For a few hundred years in the late medieval period, Delhi was a simmering cauldron of turmoil. Ruling dynasties came and went and several sultans lasted just long enough to merit a fleeting mention in the history books. Among these eminences was Muiz-ud-din Kaiqubad of the Mamluk Dynasty.

Merely a teenager when he ascended the throne, Kaiqubad quickly made up for the enforced temperance of his childhood by furiously “indulging in wine and women”. “Day and night the king was engaged in his pleasure parties,” wrote a court poet later. “There were no companions for him except moon-faced maidens with rosy lips.”

As large as Kaiqubad’s sexual appetite was his zest for food. In Qiran-us-Sa’dain (1289), Amir Khusrau describes the sultan’s table groaning with more than 1,000 dishes served on tripod trays. Next to them lay hundreds of cups of sweet vegetable juice, “tasteful and nourishing as the water of life”. For those wanting to cleanse their liquor-saturated palate, there was also available a rose-flavoured julab – a purge of water and sugar.

You can find several such fascinating nuggets in the writings of Amir Khusrau, the father of qawwali, the purported inventor of sitar and one of India’s greatest Persian-language poets. Rummage through his divans, prose works and historical poems and there appear umpteen references to food that shine indirect light on the society and culture of India in the 13th and 14th century.

A miniature of Amir Khusrau teaching his disciples. Credit: Wikimedia Commons [Public Domain].

As Professor Syed Hasan Askari writes in Amir Khusrau as a Historian, “If the function of the historian is to enlighten and illuminate by throwing fresh, almost new, light on, and adding to the existing stock of knowledge of the past, then the wealth of solid, factual information…furnished by Amir Khusrau’s works…entitle the author to be called a historian.”

Imperial kitchens

Khusrau provides in his works several descriptions of the grand feasts and elaborate dishes made in the royal kitchens of Delhi’s sultans. Sultan Muhammad bin Tughlaq’s cooks, for instance, laid out more than 200 dishes for him and fed about 20,000 people every day.

From the references in Khusrau’s writings, it is easy to deduce that the imperial kitchens of the Delhi Sultanate drew heavy inspiration from the Western and Central Asian roots of its rulers. Khusrau, for example, mentions tutmaj (distortion of the Turkish tutmac) – a noodle-and-yoghurt soup that some scholars believe was invented to feed hungry Turkish soldiers in the army of Alexander the Great. “Tutmac was described by Mahmud al-Kashgari as ‘a well-known food of the Turks’ and it travelled with them far and wide, cropping up in anecdotes relating to the Seljuk Turks and the sultans of Delhi as well as in medieval cookery books in Chinese, Urdu and Arabic,” writes food historian Priscilla Mary Isin in her book Bountiful Empire: A History of Ottoman Cuisine.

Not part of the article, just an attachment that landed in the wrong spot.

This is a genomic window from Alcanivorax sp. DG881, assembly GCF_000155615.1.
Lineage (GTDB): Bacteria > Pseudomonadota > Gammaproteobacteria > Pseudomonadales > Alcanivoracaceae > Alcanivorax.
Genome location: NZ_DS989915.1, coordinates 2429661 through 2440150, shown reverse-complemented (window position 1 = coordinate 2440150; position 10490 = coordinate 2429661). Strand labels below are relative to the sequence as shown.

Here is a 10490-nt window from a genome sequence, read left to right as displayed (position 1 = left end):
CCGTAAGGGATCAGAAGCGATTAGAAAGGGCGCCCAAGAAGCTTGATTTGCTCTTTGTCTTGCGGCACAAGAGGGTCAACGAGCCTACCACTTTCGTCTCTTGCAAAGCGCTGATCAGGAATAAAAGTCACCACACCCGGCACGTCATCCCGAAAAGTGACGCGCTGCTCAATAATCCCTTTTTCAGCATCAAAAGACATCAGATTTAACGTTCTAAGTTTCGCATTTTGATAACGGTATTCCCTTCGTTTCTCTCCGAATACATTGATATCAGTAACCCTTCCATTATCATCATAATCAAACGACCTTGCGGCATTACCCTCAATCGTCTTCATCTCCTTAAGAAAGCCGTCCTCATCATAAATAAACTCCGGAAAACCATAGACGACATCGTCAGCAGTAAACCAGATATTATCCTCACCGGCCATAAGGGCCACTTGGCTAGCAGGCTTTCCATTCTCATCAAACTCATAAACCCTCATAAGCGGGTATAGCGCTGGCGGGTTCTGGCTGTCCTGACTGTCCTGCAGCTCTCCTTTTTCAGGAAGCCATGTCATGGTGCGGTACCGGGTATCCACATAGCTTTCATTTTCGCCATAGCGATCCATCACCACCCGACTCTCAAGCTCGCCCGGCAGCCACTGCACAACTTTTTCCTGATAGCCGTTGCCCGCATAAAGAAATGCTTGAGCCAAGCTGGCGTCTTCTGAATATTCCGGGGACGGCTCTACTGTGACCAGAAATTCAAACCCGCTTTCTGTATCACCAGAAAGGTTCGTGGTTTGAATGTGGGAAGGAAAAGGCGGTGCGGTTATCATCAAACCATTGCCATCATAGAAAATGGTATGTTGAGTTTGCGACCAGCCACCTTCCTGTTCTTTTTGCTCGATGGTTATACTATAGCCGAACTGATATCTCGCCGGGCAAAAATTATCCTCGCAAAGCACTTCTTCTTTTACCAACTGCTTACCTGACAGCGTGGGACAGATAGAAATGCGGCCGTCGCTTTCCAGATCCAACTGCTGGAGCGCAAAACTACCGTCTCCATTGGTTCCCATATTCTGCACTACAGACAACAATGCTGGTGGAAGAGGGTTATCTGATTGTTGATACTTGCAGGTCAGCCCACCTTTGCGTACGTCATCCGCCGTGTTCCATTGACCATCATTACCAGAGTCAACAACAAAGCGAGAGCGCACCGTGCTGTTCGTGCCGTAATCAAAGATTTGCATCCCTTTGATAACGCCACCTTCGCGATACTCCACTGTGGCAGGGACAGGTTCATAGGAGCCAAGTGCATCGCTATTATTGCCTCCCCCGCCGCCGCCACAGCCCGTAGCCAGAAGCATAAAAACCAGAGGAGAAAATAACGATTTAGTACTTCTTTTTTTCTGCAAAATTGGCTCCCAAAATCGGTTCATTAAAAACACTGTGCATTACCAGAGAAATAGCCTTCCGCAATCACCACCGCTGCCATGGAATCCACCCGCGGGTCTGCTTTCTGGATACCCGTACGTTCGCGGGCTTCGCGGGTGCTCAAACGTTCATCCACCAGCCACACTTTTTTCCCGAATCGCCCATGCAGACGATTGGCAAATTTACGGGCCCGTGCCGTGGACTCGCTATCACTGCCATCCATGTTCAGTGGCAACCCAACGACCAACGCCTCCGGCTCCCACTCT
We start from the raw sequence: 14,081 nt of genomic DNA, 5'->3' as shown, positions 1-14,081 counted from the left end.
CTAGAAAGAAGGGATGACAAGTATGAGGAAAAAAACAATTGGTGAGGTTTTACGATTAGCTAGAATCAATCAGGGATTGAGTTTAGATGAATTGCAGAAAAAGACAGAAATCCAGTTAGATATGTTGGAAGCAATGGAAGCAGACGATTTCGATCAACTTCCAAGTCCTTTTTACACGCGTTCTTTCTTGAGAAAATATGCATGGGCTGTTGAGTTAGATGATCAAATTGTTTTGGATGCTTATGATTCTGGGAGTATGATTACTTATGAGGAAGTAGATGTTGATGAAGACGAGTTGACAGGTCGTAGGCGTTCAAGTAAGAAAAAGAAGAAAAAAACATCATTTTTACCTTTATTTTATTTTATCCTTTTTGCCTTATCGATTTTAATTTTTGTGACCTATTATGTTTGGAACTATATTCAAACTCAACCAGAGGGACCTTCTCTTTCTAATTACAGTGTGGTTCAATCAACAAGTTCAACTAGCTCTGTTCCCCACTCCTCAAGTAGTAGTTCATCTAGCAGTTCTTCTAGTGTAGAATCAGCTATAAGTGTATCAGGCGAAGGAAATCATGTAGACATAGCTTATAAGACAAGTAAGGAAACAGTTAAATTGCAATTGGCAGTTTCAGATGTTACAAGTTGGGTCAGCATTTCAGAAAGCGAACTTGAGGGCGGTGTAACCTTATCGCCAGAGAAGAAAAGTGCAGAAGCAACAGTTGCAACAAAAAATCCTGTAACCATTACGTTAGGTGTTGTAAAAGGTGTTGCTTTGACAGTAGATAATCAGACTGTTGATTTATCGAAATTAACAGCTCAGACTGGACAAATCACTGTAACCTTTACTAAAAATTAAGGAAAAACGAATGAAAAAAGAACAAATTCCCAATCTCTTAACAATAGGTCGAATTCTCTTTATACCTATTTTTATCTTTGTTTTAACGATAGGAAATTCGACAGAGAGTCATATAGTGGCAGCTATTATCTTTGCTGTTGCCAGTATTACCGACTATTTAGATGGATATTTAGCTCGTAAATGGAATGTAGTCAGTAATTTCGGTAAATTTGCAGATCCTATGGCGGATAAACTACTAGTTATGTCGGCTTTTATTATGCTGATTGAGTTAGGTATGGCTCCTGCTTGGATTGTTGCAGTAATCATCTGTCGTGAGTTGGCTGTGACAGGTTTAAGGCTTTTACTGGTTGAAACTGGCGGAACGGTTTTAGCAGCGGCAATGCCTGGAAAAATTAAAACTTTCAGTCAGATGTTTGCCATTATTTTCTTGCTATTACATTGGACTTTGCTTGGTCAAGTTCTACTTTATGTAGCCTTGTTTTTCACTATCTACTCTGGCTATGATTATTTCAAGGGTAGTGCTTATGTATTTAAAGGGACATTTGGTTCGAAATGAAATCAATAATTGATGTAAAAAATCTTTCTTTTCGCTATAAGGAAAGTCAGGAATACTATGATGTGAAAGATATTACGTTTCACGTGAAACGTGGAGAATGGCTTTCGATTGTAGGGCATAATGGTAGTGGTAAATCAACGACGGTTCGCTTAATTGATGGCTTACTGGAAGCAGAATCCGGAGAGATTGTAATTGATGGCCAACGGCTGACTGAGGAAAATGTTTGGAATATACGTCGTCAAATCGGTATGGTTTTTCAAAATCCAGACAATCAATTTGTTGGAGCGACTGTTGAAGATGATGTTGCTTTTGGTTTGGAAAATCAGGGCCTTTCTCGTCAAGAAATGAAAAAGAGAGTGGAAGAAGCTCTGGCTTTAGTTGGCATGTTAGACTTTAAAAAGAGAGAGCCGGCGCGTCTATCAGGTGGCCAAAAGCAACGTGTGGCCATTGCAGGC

Another Turkish import mentioned by Khusrau, halwai-i-sabuni, appears in Ottoman records as a confection prepared especially for feasts and celebrations. Literally meaning “saponaceous pudding”, halwai-i-sabuni is described in a cookbook compiled by Friedrich Unger, the court confectioner of King Otto I of Greece. According to the recipe in Unger’s A King’s Confectioner in the Orient, the Turkish dish is prepared by combining cooked starch with honey and blanched almonds as sesame oil is slowly added in. The mix is allowed to set and finally cut into smaller pieces.

Another interesting dish that comes up in the writings of Khusrau is bughra. The original version, says historical linguist Tom Hoogervorst, was a simple meat dumpling named after the 10th century Turkic ruler Satuq Bughra Khan, who was credited with its invention. The Persian rendition turned it into “a dish made with strips of flour paste”. And centuries later, Abu Fazl’s Ain-i-Akbari documented a bughra made of meat and flour mixed with ghee, chickpeas, sugar candy, root vegetables (such as beets, turnips, carrots, onions), fenugreek and ginger. Spices like saffron, cloves, cardamoms, caraway and peppercorn flavoured the dish.